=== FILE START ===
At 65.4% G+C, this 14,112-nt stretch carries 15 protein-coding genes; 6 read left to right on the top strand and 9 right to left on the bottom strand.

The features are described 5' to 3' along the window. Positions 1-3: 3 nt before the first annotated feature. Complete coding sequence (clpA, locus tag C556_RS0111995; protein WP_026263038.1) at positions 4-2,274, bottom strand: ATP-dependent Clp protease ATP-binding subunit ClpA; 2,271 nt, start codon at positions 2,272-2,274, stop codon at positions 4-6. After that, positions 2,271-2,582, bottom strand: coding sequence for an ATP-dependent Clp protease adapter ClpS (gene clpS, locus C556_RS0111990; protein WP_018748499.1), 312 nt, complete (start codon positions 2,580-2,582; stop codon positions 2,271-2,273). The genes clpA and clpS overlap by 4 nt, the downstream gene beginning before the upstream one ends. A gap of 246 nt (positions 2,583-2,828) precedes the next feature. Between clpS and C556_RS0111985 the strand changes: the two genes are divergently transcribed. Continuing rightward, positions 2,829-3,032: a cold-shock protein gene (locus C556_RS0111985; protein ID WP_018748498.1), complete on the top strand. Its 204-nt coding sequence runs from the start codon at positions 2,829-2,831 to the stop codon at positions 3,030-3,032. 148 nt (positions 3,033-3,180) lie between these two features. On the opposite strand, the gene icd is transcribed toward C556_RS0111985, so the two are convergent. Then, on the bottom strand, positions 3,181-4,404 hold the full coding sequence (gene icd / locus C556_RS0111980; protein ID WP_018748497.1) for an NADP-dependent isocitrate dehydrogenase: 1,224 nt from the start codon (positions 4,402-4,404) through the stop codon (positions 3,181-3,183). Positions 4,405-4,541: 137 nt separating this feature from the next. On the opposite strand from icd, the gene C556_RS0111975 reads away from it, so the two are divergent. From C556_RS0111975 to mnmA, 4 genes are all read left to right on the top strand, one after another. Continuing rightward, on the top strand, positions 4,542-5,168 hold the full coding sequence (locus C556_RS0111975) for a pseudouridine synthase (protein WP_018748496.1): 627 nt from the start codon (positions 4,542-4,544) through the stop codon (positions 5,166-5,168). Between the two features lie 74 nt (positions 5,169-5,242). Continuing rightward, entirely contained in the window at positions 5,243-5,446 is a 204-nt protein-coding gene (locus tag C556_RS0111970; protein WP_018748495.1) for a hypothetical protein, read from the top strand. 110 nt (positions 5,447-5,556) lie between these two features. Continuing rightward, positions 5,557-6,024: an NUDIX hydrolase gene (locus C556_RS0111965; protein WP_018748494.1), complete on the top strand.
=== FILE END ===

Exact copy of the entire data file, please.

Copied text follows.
At 65.4% G+C, this 14,112-nt stretch carries 15 protein-coding genes; 6 read left to right on the top strand and 9 right to left on the bottom strand.

The features are described 5' to 3' along the window. Positions 1-3: 3 nt before the first annotated feature. Complete coding sequence (clpA, locus tag C556_RS0111995; protein WP_026263038.1) at positions 4-2,274, bottom strand: ATP-dependent Clp protease ATP-binding subunit ClpA; 2,271 nt, start codon at positions 2,272-2,274, stop codon at positions 4-6. After that, positions 2,271-2,582, bottom strand: coding sequence for an ATP-dependent Clp protease adapter ClpS (gene clpS, locus C556_RS0111990; protein WP_018748499.1), 312 nt, complete (start codon positions 2,580-2,582; stop codon positions 2,271-2,273). The genes clpA and clpS overlap by 4 nt, the downstream gene beginning before the upstream one ends. A gap of 246 nt (positions 2,583-2,828) precedes the next feature. Between clpS and C556_RS0111985 the strand changes: the two genes are divergently transcribed. Continuing rightward, positions 2,829-3,032: a cold-shock protein gene (locus C556_RS0111985; protein ID WP_018748498.1), complete on the top strand. Its 204-nt coding sequence runs from the start codon at positions 2,829-2,831 to the stop codon at positions 3,030-3,032. 148 nt (positions 3,033-3,180) lie between these two features. On the opposite strand, the gene icd is transcribed toward C556_RS0111985, so the two are convergent. Then, on the bottom strand, positions 3,181-4,404 hold the full coding sequence (gene icd / locus C556_RS0111980; protein ID WP_018748497.1) for an NADP-dependent isocitrate dehydrogenase: 1,224 nt from the start codon (positions 4,402-4,404) through the stop codon (positions 3,181-3,183). Positions 4,405-4,541: 137 nt separating this feature from the next. On the opposite strand from icd, the gene C556_RS0111975 reads away from it, so the two are divergent. From C556_RS0111975 to mnmA, 4 genes are all read left to right on the top strand, one after another. Continuing rightward, on the top strand, positions 4,542-5,168 hold the full coding sequence (locus C556_RS0111975) for a pseudouridine synthase (protein WP_018748496.1): 627 nt from the start codon (positions 4,542-4,544) through the stop codon (positions 5,166-5,168). Between the two features lie 74 nt (positions 5,169-5,242). Continuing rightward, entirely contained in the window at positions 5,243-5,446 is a 204-nt protein-coding gene (locus tag C556_RS0111970; protein WP_018748495.1) for a hypothetical protein, read from the top strand. 110 nt (positions 5,447-5,556) lie between these two features. Continuing rightward, positions 5,557-6,024: an NUDIX hydrolase gene (locus C556_RS0111965; protein WP_018748494.1), complete on the top strand.